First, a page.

(P4) As players and men, Mays and Chapman could not have been more different, something that made their FATEFUL encounter even more powerful in the public’s imagination. As Mike Sowell details in his book The Pitch That Killed, Mays was likely the most unpopular player in the game, a MOODY LONER off the field, and a FIERCE competitor on the mound, whose reputation for being a “HEADHUNTER” put him among the league leaders in HIT BATSMEN. In one game against the equally DESPISED Ty Cobb, Mays threw directly at Cobb every time he came to the plate, and Cobb RECIPROCATED by throwing his bat at Mays. The unpopular pitcher yelled at his own fielders when they made an ERROR, and once even threw at — and hit — a HECKLING fan in the stands.

(P5) Chapman, on the other hand, was well-liked by both players and fans. Before the season, the infielder had married the daughter of a wealthy Cleveland businessman who was EAGER for his son-in-law to retire from baseball and join the family business. Chapman was WIDELY CONSIDERED the best shortstop in the league.

(P6) Unfortunately, Chapman also stood unusually close to the plate and HUNCHED over it — in an era when BATTING HELMETS were still 50 years away from becoming MANDATORY. “His head was in the STRIKE ZONE,” Muddy Ruel, the Yankees CATCHER that day told a reporter years later. BY ALL ACCOUNTS, Chapman barely moved an inch when Mays’ pitch smashed into the side of his head.

(P7) Ruel caught Chapman as he COLLAPSED, the home-plate UMPIRE called for a doctor, and the FALLEN batter was carried from the field. At St. Lawrence Hospital, doctors found a FRACTURE on the left side of Chapman’s skull that was more than 3 inches long, and his brain had LACERATIONS on both sides from hitting bone. Doctors operated into the night, but shortly before sunrise, Chapman died. When his pregnant widow was greeted with the news, she FAINTED.

(P8) Mays was also DISTRAUGHT on hearing the news. Despite Mays’ reputation as a headhunter, most observers felt that he had not been aiming at Chapman, and the death was ruled accidental. But the accident would HAUNT Mays until his death in 1971 at age 79, casting a dark shadow over a career in which he RACKED UP a 207-126 won-lost record and 2.92 ERA in 15 seasons, among the best STATISTICS for a pitcher not in the HALL OF FAME.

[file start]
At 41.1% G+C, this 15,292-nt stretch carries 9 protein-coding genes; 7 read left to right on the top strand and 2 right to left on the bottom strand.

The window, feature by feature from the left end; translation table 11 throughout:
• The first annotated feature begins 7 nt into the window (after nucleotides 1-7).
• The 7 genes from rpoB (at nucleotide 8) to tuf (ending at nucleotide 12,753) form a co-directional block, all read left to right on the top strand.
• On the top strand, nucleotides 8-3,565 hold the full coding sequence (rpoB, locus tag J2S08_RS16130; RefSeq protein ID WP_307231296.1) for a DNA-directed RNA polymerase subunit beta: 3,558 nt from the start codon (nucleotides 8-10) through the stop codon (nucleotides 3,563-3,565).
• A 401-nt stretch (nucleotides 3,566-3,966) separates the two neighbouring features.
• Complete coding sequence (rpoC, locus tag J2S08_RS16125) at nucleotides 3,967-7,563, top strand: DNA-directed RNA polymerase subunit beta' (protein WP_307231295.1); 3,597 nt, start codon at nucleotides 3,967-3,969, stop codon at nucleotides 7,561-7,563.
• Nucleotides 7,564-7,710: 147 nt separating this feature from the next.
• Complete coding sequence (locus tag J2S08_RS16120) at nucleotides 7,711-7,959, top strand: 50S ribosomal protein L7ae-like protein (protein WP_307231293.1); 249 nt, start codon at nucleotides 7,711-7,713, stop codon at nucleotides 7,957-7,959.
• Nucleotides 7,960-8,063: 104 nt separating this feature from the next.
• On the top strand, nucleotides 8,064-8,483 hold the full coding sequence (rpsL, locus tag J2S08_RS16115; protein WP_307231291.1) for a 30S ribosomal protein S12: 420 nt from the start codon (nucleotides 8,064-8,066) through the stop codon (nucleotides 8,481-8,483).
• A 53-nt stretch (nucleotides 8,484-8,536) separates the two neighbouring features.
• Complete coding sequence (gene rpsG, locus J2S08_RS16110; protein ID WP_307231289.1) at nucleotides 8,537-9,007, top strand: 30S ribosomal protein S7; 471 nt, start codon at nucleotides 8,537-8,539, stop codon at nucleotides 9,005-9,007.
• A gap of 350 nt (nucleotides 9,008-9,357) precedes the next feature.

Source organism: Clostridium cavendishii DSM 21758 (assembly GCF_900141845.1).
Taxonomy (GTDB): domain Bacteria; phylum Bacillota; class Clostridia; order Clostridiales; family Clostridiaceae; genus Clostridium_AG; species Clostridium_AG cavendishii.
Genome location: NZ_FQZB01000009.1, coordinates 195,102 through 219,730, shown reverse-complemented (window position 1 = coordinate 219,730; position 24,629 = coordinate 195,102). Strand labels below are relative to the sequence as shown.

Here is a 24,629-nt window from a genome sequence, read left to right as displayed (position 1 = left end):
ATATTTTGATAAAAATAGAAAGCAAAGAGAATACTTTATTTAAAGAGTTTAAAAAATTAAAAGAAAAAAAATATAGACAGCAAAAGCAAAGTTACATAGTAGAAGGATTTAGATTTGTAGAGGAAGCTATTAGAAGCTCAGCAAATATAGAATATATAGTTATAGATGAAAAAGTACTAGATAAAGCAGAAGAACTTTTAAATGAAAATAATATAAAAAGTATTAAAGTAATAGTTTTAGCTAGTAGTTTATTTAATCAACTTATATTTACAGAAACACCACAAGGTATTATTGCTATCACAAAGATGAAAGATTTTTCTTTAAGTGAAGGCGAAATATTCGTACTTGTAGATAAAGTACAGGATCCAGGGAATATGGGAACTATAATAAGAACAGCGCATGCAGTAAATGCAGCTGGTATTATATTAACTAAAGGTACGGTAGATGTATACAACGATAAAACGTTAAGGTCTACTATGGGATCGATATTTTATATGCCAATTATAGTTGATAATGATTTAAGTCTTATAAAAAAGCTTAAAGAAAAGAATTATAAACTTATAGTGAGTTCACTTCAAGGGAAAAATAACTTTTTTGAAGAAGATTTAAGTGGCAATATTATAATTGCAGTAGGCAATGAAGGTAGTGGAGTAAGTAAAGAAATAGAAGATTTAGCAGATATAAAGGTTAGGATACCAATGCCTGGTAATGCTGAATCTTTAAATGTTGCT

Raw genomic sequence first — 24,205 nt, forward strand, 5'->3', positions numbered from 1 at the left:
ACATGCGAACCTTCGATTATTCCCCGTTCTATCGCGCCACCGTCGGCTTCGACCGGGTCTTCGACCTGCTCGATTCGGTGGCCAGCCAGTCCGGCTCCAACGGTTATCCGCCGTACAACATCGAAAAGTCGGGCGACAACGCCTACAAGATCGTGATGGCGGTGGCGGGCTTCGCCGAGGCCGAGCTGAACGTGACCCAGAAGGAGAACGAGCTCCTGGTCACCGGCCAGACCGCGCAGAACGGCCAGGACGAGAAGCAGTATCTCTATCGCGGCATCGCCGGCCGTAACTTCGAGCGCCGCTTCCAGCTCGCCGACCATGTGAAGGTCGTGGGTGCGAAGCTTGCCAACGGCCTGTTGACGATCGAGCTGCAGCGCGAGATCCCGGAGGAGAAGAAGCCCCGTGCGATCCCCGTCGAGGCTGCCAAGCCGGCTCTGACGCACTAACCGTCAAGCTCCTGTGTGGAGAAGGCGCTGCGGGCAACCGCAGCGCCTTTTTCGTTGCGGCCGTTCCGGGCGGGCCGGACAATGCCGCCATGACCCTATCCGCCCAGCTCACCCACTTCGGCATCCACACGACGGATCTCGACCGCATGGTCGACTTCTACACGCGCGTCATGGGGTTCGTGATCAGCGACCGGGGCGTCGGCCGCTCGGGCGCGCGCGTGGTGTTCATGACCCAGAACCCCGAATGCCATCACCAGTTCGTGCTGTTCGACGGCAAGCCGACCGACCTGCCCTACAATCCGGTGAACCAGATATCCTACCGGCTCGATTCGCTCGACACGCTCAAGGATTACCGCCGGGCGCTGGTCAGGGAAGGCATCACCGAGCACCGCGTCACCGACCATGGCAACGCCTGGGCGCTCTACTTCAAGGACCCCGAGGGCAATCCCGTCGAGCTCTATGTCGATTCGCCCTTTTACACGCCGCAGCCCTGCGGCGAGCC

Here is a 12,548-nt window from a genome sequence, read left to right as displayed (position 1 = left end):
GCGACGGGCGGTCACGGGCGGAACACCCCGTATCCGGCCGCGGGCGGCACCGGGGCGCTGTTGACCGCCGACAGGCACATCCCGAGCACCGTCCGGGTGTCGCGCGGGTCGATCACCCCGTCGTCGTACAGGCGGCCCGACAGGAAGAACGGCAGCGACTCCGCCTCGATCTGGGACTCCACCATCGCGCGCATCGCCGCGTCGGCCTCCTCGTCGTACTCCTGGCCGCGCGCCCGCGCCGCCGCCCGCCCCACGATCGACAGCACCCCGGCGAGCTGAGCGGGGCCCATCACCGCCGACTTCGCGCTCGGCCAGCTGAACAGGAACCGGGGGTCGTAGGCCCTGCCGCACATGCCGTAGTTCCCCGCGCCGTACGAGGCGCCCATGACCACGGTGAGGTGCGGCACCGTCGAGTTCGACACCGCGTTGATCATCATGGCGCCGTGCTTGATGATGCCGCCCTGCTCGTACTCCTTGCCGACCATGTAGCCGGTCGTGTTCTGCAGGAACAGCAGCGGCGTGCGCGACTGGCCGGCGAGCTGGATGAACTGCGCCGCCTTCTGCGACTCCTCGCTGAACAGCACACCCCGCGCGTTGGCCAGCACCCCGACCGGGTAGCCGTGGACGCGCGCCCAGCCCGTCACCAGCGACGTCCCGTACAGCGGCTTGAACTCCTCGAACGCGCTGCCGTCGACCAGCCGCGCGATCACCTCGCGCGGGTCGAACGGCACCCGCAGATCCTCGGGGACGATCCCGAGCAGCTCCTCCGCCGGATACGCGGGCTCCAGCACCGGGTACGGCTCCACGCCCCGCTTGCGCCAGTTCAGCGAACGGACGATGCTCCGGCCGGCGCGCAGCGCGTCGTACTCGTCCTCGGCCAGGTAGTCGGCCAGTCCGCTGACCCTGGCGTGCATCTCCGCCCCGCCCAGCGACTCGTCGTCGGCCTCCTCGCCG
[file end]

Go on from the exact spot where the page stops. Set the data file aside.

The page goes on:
(P9) The Cleveland Indians would manage to RECOVER and win their first WORLD SERIES that fall IN HONOR OF their fallen shortstop. And, beginning the following season, Major League Baseball would INSTITUTE rules requiring new balls be introduced into games more regularly to ensure that they didn’t become too dirty to see. Of course, easier-to-spot balls were also easier to hit. So Chapman’s death, along with the elimination of the SPITBALL and the rise of the HOME-RUN-hitting SLUGGER Babe Ruth, would help USHER IN the SO-CALLED LIVE-BALL ERA of the modern game, in which higher-scoring contests with more home runs would ELECTRIFY a new generation of fans.

WORDS: 718

SOURCE: http://news.yahoo.com/fatal-pitch-changed-baseball-history-080000724.html

DISCUSSION QUESTIONS:

If you found the passage difficult to read or had problems understanding specific words or idiomatic expressions, please discuss them with your tutor. The following discussion questions should be answered in your own words and with your own arguments.

  1. Briefly summarize the content of the article in your own words.
  2. Have you ever been injured while playing a sport?
  3. Baseball is generally not considered one of the most dangerous sports. Which sports do you think are the most dangerous?
  4. Carl Mays killed Ray Chapman by accident. How do you think it would feel to LIVE WITH THAT?
  5. Baseball, like soccer and American football, has its own vocabulary and takes some time to learn and understand. Are there any sports that you really don’t understand?

EXPRESSIONS TO PRACTICE:

What do the following expressions mean? Practice using each expression in a sentence; extra points if you can use it in conversation.

  • Square off
  • On the way
  • On the order of
  • Big league
  • Change the course of
  • Widely considered
  • By all accounts
  • Rack up
  • In honor of
  • Usher in
  • Live with something [bad]